Before you think I’ve left Rumi out of it this time, do not despair! (because that’s what you were doing, right?) I had a hard time choosing which Rumi words to pick. You could read almost any of his poems and there will likely be a line about the ocean in there somewhere. He often uses the sea as a metaphor for the soul or Spirit (capital S). It was clearly one of his favorite metaphors. He even has a line where he proclaims, “I know I am drunk when I start with this ocean talk!” I love that. Own it. Most people get super-lovey when drunk but there’s always that one guy that won’t shut-up about the ocean… If you can’t think of one then chances are, it’s you.
I decided that the best choice for this whole idea of ocean diversity mirrored in a single human being is the following line:
“You are not a drop in the ocean…you are the entire ocean in a drop.”
This very quote was posted to my wall by a friend as I was working out all of this “ocean is my teacher” business. She did not have any idea I was meditating on this. I love synchronicity.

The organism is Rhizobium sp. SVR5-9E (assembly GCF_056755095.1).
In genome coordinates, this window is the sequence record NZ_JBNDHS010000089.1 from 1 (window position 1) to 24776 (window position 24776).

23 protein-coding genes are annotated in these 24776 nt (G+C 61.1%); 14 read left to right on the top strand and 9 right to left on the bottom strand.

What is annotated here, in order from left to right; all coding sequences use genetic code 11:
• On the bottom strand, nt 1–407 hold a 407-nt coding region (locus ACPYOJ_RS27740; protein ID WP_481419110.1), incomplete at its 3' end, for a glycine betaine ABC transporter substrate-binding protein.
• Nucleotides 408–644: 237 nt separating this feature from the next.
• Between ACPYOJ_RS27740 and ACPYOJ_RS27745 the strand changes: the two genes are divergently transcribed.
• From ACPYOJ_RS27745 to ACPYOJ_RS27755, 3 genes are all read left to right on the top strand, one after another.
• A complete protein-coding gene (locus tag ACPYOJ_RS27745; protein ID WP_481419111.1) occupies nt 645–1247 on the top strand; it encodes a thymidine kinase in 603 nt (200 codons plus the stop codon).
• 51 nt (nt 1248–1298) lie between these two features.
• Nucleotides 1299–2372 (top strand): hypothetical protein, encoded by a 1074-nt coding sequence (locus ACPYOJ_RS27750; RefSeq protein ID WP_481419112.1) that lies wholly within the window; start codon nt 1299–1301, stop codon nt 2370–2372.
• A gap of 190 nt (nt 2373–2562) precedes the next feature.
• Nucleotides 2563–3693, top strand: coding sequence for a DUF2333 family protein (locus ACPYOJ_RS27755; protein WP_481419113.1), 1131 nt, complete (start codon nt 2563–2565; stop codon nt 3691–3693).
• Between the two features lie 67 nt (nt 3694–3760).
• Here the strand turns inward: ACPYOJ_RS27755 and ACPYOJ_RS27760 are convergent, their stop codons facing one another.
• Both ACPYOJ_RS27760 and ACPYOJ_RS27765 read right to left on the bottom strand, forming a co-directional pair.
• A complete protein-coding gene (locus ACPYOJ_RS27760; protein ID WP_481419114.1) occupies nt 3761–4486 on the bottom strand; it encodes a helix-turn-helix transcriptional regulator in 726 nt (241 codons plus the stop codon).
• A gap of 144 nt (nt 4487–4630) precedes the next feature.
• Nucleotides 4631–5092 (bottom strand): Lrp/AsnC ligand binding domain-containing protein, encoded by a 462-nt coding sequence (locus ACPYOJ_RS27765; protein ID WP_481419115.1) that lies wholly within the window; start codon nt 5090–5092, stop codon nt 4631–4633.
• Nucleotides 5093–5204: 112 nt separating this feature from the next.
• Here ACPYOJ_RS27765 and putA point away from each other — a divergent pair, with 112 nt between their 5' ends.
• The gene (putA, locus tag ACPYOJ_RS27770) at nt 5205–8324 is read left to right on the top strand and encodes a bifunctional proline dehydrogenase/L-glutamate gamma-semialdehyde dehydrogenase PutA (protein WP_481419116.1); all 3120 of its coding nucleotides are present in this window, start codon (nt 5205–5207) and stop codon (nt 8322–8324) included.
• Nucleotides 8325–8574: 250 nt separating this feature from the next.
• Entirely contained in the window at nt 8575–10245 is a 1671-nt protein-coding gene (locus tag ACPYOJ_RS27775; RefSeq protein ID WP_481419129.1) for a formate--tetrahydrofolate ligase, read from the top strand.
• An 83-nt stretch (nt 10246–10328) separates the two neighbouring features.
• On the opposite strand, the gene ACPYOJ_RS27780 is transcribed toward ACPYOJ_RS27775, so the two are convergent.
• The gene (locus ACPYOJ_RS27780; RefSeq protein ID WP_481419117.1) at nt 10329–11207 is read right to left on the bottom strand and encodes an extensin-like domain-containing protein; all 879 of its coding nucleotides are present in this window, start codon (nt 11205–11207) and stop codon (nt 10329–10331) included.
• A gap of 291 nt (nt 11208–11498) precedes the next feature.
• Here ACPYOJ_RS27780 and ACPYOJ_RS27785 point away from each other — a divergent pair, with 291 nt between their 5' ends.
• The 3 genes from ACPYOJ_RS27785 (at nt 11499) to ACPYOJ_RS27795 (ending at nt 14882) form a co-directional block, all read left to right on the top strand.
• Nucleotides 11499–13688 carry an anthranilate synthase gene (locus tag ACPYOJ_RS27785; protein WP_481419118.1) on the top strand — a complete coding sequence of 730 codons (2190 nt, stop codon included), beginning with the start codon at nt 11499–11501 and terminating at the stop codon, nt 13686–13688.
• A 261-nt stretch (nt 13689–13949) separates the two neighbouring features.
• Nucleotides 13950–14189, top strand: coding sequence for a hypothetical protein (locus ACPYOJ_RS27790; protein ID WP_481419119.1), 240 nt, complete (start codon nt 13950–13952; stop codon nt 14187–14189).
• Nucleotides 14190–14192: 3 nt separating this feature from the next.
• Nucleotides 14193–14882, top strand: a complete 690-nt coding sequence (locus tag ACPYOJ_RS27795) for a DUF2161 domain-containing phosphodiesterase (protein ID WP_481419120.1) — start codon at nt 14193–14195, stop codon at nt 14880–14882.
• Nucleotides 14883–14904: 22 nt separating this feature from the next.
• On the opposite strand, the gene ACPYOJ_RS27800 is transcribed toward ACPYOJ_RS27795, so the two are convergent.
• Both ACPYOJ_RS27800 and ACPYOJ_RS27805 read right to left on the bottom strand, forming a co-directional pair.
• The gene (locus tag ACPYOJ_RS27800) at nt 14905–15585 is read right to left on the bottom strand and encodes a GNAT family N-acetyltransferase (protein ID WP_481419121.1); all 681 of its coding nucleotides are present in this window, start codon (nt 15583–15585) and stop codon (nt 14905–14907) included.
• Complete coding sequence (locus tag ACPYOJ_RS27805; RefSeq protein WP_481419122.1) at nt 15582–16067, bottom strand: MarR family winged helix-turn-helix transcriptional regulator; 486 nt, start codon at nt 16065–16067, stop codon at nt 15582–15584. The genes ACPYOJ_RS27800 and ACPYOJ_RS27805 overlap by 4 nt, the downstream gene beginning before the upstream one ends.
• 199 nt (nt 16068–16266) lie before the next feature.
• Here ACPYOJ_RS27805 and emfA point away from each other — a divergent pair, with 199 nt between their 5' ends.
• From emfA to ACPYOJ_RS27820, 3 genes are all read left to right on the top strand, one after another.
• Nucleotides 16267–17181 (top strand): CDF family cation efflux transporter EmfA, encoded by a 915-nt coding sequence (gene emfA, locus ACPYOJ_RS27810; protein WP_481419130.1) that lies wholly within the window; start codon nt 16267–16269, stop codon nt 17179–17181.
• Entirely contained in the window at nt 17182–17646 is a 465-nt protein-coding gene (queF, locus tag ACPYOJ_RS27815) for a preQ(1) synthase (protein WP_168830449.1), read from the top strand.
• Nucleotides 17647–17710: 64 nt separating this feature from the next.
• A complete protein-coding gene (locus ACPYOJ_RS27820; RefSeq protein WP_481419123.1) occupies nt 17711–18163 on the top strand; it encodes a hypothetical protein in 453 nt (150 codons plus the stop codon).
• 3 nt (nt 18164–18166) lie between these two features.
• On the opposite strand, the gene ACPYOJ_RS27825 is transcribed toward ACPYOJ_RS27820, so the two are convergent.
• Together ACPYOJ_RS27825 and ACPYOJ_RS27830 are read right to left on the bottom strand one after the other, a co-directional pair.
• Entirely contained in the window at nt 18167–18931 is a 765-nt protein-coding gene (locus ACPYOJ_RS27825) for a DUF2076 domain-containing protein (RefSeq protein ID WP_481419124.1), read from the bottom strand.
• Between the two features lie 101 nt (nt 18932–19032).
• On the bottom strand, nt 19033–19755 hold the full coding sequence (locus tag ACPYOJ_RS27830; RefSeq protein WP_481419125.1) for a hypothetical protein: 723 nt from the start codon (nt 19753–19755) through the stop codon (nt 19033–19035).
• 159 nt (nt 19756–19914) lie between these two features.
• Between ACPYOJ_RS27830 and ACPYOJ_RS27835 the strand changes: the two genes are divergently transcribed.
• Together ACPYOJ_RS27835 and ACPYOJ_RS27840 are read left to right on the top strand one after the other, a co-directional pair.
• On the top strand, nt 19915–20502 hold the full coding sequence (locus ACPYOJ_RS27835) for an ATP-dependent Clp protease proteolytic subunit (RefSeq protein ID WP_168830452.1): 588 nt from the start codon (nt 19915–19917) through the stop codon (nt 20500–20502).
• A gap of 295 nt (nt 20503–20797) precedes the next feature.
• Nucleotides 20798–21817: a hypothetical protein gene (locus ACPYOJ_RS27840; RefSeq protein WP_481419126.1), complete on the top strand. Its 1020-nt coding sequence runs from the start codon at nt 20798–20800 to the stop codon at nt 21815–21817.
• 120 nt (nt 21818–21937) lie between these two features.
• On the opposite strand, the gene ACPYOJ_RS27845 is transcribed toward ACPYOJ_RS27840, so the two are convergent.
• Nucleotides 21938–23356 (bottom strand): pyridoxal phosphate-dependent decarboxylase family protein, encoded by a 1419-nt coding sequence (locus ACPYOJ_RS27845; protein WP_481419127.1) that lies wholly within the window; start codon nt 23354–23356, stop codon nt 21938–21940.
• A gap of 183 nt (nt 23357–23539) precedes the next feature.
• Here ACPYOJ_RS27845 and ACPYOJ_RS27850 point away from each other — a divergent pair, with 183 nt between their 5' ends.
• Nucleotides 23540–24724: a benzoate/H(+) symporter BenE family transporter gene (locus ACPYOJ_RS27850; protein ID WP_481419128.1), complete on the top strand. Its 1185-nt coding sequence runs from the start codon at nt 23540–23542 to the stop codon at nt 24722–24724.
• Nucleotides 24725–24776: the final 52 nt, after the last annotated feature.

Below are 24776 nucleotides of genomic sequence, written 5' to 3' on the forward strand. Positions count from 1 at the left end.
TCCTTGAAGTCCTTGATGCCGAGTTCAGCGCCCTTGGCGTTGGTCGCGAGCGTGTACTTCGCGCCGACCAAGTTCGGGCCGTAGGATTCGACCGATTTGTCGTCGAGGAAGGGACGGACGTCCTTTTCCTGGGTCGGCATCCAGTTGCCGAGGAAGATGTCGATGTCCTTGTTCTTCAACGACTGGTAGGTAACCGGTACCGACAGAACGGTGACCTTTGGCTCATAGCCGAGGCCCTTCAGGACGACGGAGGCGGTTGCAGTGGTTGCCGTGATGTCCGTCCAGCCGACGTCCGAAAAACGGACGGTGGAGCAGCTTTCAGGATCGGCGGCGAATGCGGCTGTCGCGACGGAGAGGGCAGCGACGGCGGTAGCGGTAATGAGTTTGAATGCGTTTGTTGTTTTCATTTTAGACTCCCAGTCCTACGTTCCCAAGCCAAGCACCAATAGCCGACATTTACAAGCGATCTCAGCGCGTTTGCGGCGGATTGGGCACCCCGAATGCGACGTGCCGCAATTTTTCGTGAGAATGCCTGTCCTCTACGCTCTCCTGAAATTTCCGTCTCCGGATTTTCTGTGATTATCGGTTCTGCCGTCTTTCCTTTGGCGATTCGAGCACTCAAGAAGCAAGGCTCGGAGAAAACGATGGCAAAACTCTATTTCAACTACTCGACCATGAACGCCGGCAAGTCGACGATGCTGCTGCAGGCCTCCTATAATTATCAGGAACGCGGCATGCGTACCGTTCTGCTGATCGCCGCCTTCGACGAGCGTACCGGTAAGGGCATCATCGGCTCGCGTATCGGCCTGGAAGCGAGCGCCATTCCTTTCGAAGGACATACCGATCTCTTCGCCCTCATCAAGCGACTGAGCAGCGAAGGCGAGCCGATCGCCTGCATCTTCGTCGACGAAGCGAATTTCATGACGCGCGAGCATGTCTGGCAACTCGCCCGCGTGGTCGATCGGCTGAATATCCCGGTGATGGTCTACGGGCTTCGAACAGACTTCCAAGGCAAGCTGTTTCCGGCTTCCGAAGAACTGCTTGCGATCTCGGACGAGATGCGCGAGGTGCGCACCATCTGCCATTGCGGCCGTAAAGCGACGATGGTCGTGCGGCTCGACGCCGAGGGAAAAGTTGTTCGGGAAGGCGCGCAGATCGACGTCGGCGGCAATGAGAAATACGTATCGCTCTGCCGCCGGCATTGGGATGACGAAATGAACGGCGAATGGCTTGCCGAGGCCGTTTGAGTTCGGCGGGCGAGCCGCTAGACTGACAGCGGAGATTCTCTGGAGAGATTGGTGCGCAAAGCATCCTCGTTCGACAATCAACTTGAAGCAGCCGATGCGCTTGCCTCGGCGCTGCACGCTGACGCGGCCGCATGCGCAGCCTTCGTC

Most likely Rumi is referring to the idea that everything is connected to everything else. Everything and everyone is made up of the same stuff. Carl Sagan called it “star stuff.” I am you, you are me, we are those people over there. Yes, even those people. (gasp!)
I chose to work this quote from a different angle while hopefully keeping true to the spirit (little s) of it.
Recently I found myself answering difficult questions among mostly strangers. Many of you know how uncomfortable and unnerving this can be no matter how well you know what you’re talking about. As I was listening to myself, it struck me that sometimes I hear what must sound like over-confidence. (arrogance?) At other times I hear humility.